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Outdoor wedding at Priston Mill watermill, with images by Martin Dabek Photography on the English Wedding blog (26)

So you want live music for your wedding – 5 essential venue questions to ask first!

I couldn’t get married without live music – it’s just a very personal thing, and if you’re a music lover you will totally get what I mean. Whether you love jazz or pop, indie, swing or soul, you’ll know that the buzz of a live performance is uniquely and beautifully suited to a wedding – so imagine booking your venue, only to be told you can’t have live music… it would be heartbreaking.

Before you book your venue, music lovers, here are 5 essential questions to run through with your band and your wedding venue. This article is a collaboration with the most experienced wedding musicians we know – Down for the Count have performed at well over 600 weddings in the UK and internationally, and at a huge range of venues. They say whilst the vast majority of venues are well suited to live music, they occasionally come across one that isn’t. Here are their 5 essential questions to ask your wedding venue  before you book!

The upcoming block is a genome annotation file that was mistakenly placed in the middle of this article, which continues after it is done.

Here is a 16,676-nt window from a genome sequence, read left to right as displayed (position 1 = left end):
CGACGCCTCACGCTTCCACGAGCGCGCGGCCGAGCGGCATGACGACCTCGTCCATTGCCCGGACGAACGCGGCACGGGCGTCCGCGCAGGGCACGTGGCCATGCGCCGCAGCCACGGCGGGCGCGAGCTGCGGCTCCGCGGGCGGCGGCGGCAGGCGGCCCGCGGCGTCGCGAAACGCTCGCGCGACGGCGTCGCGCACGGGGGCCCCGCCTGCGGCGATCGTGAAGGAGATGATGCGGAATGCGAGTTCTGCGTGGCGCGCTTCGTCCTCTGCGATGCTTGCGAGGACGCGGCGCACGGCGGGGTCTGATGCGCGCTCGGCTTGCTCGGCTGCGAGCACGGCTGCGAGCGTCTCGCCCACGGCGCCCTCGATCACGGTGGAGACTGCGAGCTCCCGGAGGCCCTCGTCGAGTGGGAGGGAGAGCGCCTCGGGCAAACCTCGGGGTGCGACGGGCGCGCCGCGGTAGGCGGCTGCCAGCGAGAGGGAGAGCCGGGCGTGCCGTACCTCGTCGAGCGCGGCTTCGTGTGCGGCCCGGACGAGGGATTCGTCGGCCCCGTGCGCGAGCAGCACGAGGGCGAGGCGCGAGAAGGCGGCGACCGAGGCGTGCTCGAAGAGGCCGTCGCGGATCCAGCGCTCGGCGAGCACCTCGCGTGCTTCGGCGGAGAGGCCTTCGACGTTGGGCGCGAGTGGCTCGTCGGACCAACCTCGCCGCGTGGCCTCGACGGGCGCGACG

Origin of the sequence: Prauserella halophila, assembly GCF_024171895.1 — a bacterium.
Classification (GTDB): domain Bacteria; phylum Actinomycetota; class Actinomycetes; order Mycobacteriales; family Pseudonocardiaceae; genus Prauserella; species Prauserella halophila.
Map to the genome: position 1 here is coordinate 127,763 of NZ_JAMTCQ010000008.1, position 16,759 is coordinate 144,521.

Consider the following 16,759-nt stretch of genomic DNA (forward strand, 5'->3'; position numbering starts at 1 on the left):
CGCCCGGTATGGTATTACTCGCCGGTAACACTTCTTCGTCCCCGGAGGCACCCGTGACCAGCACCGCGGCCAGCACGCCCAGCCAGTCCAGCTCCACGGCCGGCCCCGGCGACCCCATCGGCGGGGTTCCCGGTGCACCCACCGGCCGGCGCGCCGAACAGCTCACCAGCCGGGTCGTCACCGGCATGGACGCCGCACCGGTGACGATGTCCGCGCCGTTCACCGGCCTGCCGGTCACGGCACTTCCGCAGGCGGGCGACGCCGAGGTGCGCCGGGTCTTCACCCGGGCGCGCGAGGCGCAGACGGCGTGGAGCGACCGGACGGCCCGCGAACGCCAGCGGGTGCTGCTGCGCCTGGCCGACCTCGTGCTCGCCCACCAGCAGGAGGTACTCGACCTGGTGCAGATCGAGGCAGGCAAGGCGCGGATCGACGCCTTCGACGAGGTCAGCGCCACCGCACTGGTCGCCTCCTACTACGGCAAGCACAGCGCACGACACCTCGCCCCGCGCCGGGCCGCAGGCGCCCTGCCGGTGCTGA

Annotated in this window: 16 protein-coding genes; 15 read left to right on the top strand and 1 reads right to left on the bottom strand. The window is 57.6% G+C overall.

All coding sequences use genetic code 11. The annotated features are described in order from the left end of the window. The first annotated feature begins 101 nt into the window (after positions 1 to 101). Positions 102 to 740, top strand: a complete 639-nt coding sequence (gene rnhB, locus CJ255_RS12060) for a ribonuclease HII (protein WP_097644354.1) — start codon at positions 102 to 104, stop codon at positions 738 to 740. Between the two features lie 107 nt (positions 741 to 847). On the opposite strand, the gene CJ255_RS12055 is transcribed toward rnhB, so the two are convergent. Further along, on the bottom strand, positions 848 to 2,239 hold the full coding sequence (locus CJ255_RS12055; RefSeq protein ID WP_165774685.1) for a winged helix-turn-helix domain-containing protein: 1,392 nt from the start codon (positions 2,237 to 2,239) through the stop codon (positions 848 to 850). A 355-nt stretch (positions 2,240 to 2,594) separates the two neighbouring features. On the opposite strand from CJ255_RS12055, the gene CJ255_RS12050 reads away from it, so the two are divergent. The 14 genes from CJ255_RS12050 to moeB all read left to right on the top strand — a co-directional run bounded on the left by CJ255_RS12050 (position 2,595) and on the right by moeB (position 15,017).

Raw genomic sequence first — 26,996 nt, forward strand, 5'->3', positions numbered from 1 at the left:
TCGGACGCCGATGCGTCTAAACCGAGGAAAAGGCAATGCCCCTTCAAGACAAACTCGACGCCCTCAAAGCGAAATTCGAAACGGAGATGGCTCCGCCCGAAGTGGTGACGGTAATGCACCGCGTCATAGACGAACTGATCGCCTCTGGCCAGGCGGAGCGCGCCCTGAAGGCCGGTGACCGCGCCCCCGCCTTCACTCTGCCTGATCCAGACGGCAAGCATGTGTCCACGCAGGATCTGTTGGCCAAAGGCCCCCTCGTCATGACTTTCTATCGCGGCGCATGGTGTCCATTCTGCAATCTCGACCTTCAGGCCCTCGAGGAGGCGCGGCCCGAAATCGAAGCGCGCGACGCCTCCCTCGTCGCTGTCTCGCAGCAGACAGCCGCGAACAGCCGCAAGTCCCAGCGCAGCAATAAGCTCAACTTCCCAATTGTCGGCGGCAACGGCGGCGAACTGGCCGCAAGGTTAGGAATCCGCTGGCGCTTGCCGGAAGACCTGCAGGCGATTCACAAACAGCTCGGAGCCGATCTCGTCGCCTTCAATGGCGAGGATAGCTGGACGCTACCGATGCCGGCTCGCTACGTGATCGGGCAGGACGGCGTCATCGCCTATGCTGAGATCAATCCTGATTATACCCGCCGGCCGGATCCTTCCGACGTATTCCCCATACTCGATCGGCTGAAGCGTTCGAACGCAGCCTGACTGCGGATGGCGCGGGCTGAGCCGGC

Images by Bristol wedding photographer Martin Dabek Photography

1. Does the venue place any restrictions on live music?

This is rare, but some venues do have funny rules – for example, only allowing unamplified music. This means acoustic performers can play, but you won’t be able to have a band who’d usually plug in their instruments – most party bands simply cannot perform acoustically.

You do have options – you could hire a piano, or a piano-vocal duo, who would be able to perform acoustically (albeit at a very low volume). Jazz lovers will enjoy wandering performers like Alexander’s Dixieland Band – a jazz trio with a difference: the trio of clarinet, upright bass and washboard is completely acoustic – giving the musicians the freedom to wander around your venue, performing wherever you’d like them.

Acoustic performers are perfect for quieter moments of your day or for very small, intimate weddings – but generally speaking for the ‘party’ section of your day you’ll need amplified music, so it’s really important to check this is allowed by your venue.

Also check your venue will allow you to have music outside – and make sure your band is happy they have all the equipment and shelter they might need for an al fresco performance!

Outdoor wedding at Priston Mill watermill, with images by Martin Dabek Photography on the English Wedding blog (27)

2. How about the size of the band?

A few venues will set a limit on the number of band members – meaning a four or five piece guitar band could be fine, but a swing band with 6 or more musicians (even though they’d take up less space) could be too many for your venue. It’s a bizarre rule, but worth checking or investigating – Down for the Count’s 9-piece swing band line-ups take up less space than a rock or pop band though, and they’ve been able to persuade several venues to relax the rules in the past.